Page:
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‘Archive 81’ Makes Me Want To Delete Every Digital Video Media File I Own

image credit: Netflix

Season 1 of Archive 81 dropped on Netflix USA on January 14, 2022 — a great way to start the year with this Netflix Original. I’m not one for horror movies or tv shows, I’m afraid of the dark (getting older year after year doesn’t seem to change that), I don’t like jump scares, I don’t like wondering what’s behind me in my mirrors reflections, and I always fall asleep on my back first so I don’t have to worry about anything being behind me, out of sight and watching me. Watching this show is definitely out of character for me, but it was time well spent.

The show begins with Dan, a video/film conservator, being sent to a mysterious and secure location to restore a large set of tapes. As he watches the recordings, he realizes the story he’s watching from the past is related to his personal life.

The recordings dive into the story of Melody Pendras, a young woman who moves into an apartment complex in New York City called The Vissor, hoping to learn about the whereabouts of her birth mother. Melody tries to interview the residents of the building in pursuit of her Ph.D. dissertation which is a history research project about the building.

Things begin to get a bit weird...

Anything seen through a pixelated, black and white video is automatically x10 scarier. Melody is frantic throughout the show, constantly on edge, trying to figure out why people in The Vissor behave so strangely. She records everything and everyone that she can, including herself. Her thoughts. Her clothes. Her apartment. It does begin to feel a bit odd knowing that so much of her life is on camera.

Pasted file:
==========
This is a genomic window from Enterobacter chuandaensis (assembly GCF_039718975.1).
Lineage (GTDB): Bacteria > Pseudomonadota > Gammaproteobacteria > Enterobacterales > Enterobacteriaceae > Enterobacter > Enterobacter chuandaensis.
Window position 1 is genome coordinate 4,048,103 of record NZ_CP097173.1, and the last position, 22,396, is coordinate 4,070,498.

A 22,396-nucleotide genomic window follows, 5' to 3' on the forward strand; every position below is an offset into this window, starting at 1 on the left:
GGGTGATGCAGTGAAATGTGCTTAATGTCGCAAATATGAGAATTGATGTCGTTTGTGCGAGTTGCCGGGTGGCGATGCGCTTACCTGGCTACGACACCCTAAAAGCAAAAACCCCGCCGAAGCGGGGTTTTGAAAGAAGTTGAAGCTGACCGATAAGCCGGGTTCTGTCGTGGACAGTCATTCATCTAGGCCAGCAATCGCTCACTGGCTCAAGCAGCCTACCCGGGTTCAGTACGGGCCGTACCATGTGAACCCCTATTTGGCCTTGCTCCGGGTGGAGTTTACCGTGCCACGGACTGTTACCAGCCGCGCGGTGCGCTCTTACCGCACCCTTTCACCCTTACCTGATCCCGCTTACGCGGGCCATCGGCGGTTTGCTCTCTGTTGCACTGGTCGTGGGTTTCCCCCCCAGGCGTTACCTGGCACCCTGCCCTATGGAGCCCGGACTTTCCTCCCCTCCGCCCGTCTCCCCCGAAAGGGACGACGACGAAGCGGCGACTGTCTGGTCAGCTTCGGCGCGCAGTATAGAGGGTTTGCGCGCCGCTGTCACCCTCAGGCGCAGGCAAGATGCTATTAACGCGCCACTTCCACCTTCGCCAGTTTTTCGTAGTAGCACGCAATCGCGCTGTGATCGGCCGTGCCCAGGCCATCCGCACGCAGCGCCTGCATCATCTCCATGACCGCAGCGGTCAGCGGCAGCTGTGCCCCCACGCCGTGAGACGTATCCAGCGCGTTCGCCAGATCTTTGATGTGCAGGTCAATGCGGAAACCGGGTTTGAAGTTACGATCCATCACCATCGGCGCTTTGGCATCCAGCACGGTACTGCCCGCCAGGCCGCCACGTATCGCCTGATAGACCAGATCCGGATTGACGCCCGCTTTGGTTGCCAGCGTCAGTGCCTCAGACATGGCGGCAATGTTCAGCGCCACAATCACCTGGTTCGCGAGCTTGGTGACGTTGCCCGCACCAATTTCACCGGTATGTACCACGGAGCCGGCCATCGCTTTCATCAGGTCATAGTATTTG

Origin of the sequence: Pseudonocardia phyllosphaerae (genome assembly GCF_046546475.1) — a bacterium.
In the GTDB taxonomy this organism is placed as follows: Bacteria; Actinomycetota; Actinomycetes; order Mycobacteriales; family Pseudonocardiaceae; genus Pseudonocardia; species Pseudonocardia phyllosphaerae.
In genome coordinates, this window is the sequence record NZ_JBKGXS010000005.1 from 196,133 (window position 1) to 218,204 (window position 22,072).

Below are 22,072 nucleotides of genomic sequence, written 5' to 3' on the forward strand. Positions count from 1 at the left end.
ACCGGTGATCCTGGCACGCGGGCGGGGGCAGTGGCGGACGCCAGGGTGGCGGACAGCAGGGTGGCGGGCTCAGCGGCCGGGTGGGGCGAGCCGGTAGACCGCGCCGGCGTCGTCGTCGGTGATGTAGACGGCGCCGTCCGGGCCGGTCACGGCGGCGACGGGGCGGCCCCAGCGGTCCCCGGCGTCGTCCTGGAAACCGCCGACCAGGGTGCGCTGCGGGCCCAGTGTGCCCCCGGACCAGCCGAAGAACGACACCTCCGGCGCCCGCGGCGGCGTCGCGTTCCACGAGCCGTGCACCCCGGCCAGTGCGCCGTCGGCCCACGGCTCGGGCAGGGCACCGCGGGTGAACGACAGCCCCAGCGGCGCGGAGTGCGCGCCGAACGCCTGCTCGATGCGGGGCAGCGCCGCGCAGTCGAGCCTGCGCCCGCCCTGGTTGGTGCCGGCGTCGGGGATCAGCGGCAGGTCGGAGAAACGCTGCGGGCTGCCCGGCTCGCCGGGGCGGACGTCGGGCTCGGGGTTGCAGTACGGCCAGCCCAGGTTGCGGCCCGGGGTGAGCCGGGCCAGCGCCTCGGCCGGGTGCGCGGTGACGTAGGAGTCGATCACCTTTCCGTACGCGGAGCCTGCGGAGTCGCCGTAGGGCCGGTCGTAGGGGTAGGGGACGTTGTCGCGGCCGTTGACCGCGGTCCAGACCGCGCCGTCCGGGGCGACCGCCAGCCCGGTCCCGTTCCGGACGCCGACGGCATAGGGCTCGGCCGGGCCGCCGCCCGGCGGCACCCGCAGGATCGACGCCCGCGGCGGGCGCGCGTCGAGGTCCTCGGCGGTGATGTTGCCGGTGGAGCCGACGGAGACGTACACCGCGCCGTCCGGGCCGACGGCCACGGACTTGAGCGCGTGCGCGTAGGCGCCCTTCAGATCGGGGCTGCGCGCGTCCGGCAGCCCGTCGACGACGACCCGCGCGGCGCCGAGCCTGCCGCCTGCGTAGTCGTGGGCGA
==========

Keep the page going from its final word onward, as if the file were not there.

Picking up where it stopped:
Things take a supernatural turn when both Melody and Dan begin to observe a face or a presence in the tapes. Melody’s eccentric friend Anabelle soon arrives and quickly becomes acquainted with the weird crowd at The Vissor.

The term otherworld becomes loosely thrown around to describe a world where people are neither dead nor alive. It is sort of an in-between realm where time functions differently. It is this realm that the residents of The Vissor are trying to reach through a mysterious, eerie, cult-style ritual.

In my opinion, the show was made really well. Honest acting with a good script and creative direction. It was the perfect blend of horror and mind-bending thriller, just enough to keep the viewers engaged and wondering what happens next.

As a side-effect of watching this show, I’m now inclined to delete all videos from my iPhone. I wish to leave no trace of my life in videos for people to see. I don’t want my great-grandchildren to stumble upon my family videos and observe an otherworldly presence hanging around beside me while I'm playing with my dog, having fun with friends, or relaxing beach-side on a vacation.

Some have believed that the camera can capture what the human eyes cannot see. As someone who is afraid of the dark, or anything unnatural for that matter, I’m not too keen on finding out what my phone has captured so far.

Watch this show. It’s definitely worth the 8 hours of your time. Hopefully, in a few days, I’d have calmed down and will no longer be boycotting digital media. Until then, I’ll keep overthinking about how I noticed my dog barking at a bare wall at home in 2009.

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Meghana Murthy

Meghana Murthy

Data Science | Octane | New York City | Books | Piano | Music